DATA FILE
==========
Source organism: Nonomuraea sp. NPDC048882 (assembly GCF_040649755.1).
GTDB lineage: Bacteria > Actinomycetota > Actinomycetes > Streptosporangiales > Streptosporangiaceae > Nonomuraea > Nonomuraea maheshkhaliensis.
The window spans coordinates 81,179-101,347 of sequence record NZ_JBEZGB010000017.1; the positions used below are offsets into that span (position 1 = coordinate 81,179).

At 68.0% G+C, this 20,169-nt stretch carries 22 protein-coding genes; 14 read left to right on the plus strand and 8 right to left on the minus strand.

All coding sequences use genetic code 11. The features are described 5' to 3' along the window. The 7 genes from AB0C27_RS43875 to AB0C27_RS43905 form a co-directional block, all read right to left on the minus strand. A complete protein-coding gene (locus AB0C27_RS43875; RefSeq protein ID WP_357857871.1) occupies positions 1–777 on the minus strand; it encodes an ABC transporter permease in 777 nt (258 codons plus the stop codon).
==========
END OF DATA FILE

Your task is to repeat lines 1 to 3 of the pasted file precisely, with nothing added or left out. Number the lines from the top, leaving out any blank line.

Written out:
Source organism: Nonomuraea sp. NPDC048882 (assembly GCF_040649755.1).
GTDB lineage: Bacteria > Actinomycetota > Actinomycetes > Streptosporangiales > Streptosporangiaceae > Nonomuraea > Nonomuraea maheshkhaliensis.
The window spans coordinates 81,179-101,347 of sequence record NZ_JBEZGB010000017.1; the positions used below are offsets into that span (position 1 = coordinate 81,179).